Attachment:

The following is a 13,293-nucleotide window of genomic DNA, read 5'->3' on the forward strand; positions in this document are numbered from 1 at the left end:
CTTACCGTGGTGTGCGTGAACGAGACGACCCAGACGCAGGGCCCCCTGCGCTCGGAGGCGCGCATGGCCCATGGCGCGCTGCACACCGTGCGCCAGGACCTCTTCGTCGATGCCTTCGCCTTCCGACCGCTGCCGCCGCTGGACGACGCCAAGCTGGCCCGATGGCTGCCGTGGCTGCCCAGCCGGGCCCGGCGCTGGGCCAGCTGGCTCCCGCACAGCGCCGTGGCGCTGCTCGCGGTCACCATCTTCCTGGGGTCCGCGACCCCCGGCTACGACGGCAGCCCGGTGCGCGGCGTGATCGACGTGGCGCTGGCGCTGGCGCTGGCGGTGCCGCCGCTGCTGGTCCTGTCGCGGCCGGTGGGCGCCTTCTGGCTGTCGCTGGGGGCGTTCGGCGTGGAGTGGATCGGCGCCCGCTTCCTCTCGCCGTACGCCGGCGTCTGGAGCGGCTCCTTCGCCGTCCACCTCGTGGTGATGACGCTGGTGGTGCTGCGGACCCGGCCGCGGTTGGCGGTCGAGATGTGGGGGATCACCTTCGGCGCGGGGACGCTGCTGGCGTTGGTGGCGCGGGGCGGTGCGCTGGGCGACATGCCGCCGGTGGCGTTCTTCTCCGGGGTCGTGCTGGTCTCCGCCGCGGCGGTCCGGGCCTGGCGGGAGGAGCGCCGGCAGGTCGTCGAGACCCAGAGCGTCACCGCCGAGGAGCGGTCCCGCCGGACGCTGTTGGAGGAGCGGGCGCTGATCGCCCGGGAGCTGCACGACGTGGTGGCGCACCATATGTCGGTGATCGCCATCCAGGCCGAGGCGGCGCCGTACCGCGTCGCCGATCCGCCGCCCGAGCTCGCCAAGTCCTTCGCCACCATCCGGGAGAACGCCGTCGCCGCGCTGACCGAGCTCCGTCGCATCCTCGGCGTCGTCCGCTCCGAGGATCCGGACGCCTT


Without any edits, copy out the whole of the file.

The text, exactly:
The following is a 13,293-nucleotide window of genomic DNA, read 5'->3' on the forward strand; positions in this document are numbered from 1 at the left end:
CTTACCGTGGTGTGCGTGAACGAGACGACCCAGACGCAGGGCCCCCTGCGCTCGGAGGCGCGCATGGCCCATGGCGCGCTGCACACCGTGCGCCAGGACCTCTTCGTCGATGCCTTCGCCTTCCGACCGCTGCCGCCGCTGGACGACGCCAAGCTGGCCCGATGGCTGCCGTGGCTGCCCAGCCGGGCCCGGCGCTGGGCCAGCTGGCTCCCGCACAGCGCCGTGGCGCTGCTCGCGGTCACCATCTTCCTGGGGTCCGCGACCCCCGGCTACGACGGCAGCCCGGTGCGCGGCGTGATCGACGTGGCGCTGGCGCTGGCGCTGGCGGTGCCGCCGCTGCTGGTCCTGTCGCGGCCGGTGGGCGCCTTCTGGCTGTCGCTGGGGGCGTTCGGCGTGGAGTGGATCGGCGCCCGCTTCCTCTCGCCGTACGCCGGCGTCTGGAGCGGCTCCTTCGCCGTCCACCTCGTGGTGATGACGCTGGTGGTGCTGCGGACCCGGCCGCGGTTGGCGGTCGAGATGTGGGGGATCACCTTCGGCGCGGGGACGCTGCTGGCGTTGGTGGCGCGGGGCGGTGCGCTGGGCGACATGCCGCCGGTGGCGTTCTTCTCCGGGGTCGTGCTGGTCTCCGCCGCGGCGGTCCGGGCCTGGCGGGAGGAGCGCCGGCAGGTCGTCGAGACCCAGAGCGTCACCGCCGAGGAGCGGTCCCGCCGGACGCTGTTGGAGGAGCGGGCGCTGATCGCCCGGGAGCTGCACGACGTGGTGGCGCACCATATGTCGGTGATCGCCATCCAGGCCGAGGCGGCGCCGTACCGCGTCGCCGATCCGCCGCCCGAGCTCGCCAAGTCCTTCGCCACCATCCGGGAGAACGCCGTCGCCGCGCTGACCGAGCTCCGTCGCATCCTCGGCGTCGTCCGCTCCGAGGATCCGGACGCCTT